Times were not always in favour of the scoromats, especially not during the Italian occupation after the first world war, when the authorities did not like Slovene customs. After the second world war again there was a general opinion that the custom had to be put down in fear of a possible disguised enemy of the young state. The church did not like masquerading either. But noone succeded in stopping it. It started to decay itself due to the reasons mentioned above. 

Preparation and Masquerade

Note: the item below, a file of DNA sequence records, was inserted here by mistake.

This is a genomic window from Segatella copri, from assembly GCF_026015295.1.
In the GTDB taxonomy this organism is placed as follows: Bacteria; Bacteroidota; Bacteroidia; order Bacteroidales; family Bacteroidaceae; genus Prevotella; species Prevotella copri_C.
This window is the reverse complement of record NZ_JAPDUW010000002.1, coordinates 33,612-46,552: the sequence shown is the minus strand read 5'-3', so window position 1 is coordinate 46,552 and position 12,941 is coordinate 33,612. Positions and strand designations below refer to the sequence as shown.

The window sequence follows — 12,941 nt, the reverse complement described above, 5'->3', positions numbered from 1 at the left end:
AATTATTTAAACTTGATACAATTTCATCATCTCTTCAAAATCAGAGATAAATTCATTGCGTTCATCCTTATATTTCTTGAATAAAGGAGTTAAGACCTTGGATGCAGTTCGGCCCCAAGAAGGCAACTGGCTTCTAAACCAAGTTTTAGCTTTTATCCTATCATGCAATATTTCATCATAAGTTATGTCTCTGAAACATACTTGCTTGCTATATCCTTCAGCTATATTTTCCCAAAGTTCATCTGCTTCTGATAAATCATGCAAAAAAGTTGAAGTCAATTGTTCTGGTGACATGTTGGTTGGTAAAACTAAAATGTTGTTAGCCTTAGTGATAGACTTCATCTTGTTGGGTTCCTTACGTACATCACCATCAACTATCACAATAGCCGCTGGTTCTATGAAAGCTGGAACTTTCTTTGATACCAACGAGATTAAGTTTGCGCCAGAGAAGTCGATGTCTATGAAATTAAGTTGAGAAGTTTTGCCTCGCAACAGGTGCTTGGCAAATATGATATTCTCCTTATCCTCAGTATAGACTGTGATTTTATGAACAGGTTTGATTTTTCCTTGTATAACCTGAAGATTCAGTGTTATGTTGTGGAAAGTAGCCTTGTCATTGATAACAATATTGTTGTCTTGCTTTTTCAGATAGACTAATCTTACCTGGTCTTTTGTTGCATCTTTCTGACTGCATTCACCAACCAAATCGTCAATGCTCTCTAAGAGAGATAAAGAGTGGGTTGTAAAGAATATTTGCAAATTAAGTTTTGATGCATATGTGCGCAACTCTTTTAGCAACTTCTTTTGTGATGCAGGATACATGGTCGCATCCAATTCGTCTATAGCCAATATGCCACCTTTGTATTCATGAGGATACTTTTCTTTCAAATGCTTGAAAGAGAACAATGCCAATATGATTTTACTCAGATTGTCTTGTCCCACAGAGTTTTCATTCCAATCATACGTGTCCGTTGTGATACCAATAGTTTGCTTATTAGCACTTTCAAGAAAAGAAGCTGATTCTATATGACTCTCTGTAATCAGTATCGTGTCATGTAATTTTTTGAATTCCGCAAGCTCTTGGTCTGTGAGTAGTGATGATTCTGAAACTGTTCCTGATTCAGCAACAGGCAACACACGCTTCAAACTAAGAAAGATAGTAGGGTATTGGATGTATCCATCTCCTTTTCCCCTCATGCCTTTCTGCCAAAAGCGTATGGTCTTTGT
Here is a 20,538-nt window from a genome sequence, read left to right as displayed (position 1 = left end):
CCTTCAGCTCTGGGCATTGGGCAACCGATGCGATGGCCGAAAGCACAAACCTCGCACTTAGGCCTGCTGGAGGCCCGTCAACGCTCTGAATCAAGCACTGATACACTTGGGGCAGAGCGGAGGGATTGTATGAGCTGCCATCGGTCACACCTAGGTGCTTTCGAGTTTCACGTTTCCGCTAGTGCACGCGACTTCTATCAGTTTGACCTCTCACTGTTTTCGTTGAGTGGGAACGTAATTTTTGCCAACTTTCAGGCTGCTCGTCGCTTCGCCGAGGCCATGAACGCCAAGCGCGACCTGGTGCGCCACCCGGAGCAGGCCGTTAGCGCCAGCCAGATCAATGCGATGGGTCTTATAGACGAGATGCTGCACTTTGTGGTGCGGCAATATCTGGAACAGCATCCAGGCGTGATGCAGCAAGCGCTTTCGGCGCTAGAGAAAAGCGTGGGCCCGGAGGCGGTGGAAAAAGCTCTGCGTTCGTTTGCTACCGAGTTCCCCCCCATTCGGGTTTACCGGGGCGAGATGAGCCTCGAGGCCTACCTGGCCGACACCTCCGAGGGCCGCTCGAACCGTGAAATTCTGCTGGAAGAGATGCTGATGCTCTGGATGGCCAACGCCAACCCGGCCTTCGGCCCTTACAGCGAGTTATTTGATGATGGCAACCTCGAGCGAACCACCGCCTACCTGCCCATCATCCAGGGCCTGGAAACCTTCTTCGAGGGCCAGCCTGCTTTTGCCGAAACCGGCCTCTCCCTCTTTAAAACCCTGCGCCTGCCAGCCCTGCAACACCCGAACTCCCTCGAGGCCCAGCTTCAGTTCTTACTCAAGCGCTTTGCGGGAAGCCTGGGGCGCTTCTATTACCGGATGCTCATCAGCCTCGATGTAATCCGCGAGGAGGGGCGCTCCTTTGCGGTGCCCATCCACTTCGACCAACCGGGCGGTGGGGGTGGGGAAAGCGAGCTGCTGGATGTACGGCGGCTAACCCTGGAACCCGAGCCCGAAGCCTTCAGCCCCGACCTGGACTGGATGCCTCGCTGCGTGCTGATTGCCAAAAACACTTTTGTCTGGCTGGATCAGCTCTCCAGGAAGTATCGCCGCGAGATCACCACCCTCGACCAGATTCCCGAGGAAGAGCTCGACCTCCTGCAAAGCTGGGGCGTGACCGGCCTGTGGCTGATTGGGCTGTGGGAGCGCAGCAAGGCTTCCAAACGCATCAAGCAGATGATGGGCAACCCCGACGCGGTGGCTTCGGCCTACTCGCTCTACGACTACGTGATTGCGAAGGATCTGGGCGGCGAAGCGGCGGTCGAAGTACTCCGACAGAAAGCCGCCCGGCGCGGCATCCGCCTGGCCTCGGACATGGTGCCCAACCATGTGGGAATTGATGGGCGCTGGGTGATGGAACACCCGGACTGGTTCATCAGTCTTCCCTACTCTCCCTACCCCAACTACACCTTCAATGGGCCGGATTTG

The young men from the village gathered already on 26th December at the local inn and started to "squander" on shrove festivities. They opened an account at the innkeeper and they continued drinking on this account until Shrove Tuesday when they settled the account with the collected gifts. Here they started the preparation for the masquerade. They agreed upon the characters. The older got the more estimated ones while the younger had to be satisfied with the rest. On that day they chose the chief (loc. "kapo"). Larger villages could have two chiefs. They were chosen according to their popularity, ability of leadership and sense for masquerade. The chief then had the right to decide about the preparations and the realization of the rounds. Sometimes he had to deal with troubles, especially when someone got drunk. His decisions were compulsory for everybody in the group. He normally wore the clothes of the zgoncar with bronze bells, what certified the importance of his role among the others.